My unit’s sector is one of the better areas in the northern part of Iraq. Southern Iraq is pretty squared away but once you get near Baghdad and to the immediate north is when shit gets hairy. We have been very lucky so far concerning casualties, however deadly shit happens multiple times a day. It is a bit like playing craps every time you roll out the gate. After a while you know you’re gonna roll a seven. But that is part of the game, and war so you just keep rolling and hope your streak holds up. To answer directly, everywhere here is dangerous for everyone. Troops, Iraqi army and police, public office holders, kids, shop owners...everyone. Bombs tend not to discriminate so lots of civilians get hurt.

Do you or your men have much experience with the new Iraqi Army? Are they as incompetent and detrimental as they seem? It appears that they’re the same guys Saddam hired- at least if all the torture stories are true.

We work with them all the time and they are coming along. Most were not in Saddam’s orginal Army and if they were they were not higher-ups. Our guys don’t cut and run like some of the stories you have probably read but they do have issues with discipline and basic soldier shit. You would think that with all the people getting killed around them you would not have to nag at them to wear their protective gear. That is not the case. They are getting better though and as their leadership continues to learn and develop the junior guys this Army will turn out OK. It will just take 15-20 years. You have to remember the the US Army was in shambles after Vietnam and took 15-25 years after the all volunteer force to truly be a complete force. We Americans just aren’t a patient bunch nor do we ever apply a historical perspective.

How big of a deal are private security contractors where you are? Do these people really get paid more than you guys, or get better armor or whatever? Are they as arrogant as they seem?

These guys are all right, most of them are pretty cool and they range from cooks to ex-Delta force security guys. They make ungodly sums of money and are outside of the realm of Military bullshit so the real answer is “If I had to come back here again, I would do it as a Contractor.” There are guys here that work with the Iraqi police (cops from home) and hardly do shit that make $120,000 a year. I am totally qualified for that job so it is difficult to see the pay and labor disparity. I don’t hold anything against these people though, because most are just using their skills to make enough money to help their families...also some adrenaline junkie/mercenary types too, but once this shit gets in your blood it is hard to just stop. Their equipment is not better than ours, but they get to choose whatever they want while we have to conform to Army issue.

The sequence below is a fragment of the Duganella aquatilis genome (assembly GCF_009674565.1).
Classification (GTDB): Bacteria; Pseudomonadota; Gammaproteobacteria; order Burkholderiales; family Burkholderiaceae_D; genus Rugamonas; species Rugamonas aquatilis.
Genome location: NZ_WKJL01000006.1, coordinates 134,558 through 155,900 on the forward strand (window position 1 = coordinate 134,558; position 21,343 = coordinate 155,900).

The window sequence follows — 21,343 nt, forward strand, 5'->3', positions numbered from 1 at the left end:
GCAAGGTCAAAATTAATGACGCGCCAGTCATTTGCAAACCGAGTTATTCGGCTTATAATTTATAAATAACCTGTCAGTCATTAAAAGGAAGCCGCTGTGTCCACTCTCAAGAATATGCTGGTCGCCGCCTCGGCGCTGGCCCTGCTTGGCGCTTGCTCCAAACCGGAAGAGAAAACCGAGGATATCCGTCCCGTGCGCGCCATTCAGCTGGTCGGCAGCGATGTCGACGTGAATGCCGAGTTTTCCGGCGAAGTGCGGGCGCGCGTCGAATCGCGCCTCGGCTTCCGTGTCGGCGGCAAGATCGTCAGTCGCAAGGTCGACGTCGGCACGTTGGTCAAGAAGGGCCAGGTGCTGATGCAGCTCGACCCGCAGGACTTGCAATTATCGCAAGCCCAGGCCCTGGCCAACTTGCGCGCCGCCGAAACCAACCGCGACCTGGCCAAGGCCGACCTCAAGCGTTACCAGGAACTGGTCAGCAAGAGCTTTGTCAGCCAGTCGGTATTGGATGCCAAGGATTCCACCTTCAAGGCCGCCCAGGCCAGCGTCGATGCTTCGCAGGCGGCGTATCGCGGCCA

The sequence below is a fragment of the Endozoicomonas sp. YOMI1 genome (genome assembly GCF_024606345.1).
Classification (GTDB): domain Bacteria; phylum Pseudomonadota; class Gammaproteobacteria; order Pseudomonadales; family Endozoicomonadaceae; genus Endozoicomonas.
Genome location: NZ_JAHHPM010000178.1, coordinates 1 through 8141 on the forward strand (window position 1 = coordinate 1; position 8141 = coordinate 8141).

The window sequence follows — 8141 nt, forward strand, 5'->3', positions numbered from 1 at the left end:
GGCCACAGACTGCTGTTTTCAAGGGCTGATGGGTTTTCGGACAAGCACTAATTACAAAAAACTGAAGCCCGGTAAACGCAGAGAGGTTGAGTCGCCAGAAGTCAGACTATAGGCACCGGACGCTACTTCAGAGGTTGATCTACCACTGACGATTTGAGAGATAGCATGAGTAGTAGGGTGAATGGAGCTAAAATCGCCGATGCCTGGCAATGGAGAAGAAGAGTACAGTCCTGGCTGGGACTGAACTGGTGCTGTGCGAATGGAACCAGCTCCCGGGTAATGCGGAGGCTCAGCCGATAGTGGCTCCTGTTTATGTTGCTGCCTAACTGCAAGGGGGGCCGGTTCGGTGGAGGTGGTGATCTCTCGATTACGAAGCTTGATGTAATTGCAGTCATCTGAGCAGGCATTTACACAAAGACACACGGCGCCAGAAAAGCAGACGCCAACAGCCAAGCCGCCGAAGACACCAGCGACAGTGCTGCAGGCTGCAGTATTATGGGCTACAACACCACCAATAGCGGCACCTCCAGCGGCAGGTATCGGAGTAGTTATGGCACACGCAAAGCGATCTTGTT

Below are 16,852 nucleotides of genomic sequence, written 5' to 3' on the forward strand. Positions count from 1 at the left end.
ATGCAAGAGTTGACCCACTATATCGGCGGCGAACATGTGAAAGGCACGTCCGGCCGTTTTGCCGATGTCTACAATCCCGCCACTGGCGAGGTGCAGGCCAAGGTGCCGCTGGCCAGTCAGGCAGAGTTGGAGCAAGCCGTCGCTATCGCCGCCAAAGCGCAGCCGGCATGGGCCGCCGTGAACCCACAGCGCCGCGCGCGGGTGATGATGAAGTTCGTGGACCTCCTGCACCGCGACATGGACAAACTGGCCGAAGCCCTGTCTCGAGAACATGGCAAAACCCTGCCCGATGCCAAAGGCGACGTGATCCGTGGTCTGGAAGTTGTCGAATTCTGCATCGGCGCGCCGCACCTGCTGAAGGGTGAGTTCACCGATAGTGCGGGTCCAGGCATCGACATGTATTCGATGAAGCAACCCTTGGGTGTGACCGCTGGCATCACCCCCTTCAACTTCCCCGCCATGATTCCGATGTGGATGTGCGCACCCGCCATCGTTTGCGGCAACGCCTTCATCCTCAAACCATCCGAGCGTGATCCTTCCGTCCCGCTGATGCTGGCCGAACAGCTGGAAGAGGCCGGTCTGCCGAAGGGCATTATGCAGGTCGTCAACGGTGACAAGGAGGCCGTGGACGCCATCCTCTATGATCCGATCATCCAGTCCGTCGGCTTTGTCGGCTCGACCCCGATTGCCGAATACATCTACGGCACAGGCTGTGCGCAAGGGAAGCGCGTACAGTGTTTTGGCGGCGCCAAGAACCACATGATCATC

Have you or your men noticed anything positive at all among Iraqi citizens? I don’t know how often you guys get to interact with them, but do they really have no water or electricity for most of the time? Did they really buy into those elections at all? Do they think anything good will happen?

Well, as for quality of life, this place is a shithole. I call it Tijuana without the booze. Actually it is worse. The water is filthy and in short supply. The electricity never stays on for more than an hour at a time (if you don’t have a generator you’re fucked) and the concept of waste disposal or trash pickup is totally foreign. Sewer systems are almost non-existent and human waste is everywhere. People just throw their trash out on the street and it too is omnipresent. This whole country is one big smelly landfill.

The soldiers all hate it here because the people don’t seem to care about making their own neighborhoods more livable. It is always what can WE give THEM. Personal responsibility is something that seems rare around here and that causes some rifts. I don’t mind helping someone help themselves but if I am the only one doing the heavy lifting then what the FUCK. They are starting to get better but it will be a slow process. You are a history guy...there is a reason that these people have been ruled by outsiders for centuries...they are ripe for colonization. We need to help them get over that and move into the modern world.

My interaction with the Iraqis- Overall, this has been positive when not totally frustrating. They are a friendly people once you engage them. They are generous and like to smile and bullshit. The kids are adorable and love Americans. They come out and chase after your trucks giving you thumbs up and waving...we try to share candy and toys and soccer balls as often as we can. The political system is plagued by corruption (just like ours except they are too young to survive it as easily) and patriotism and nationalism seem secondary to tribal and religious identities. This makes things pretty tough.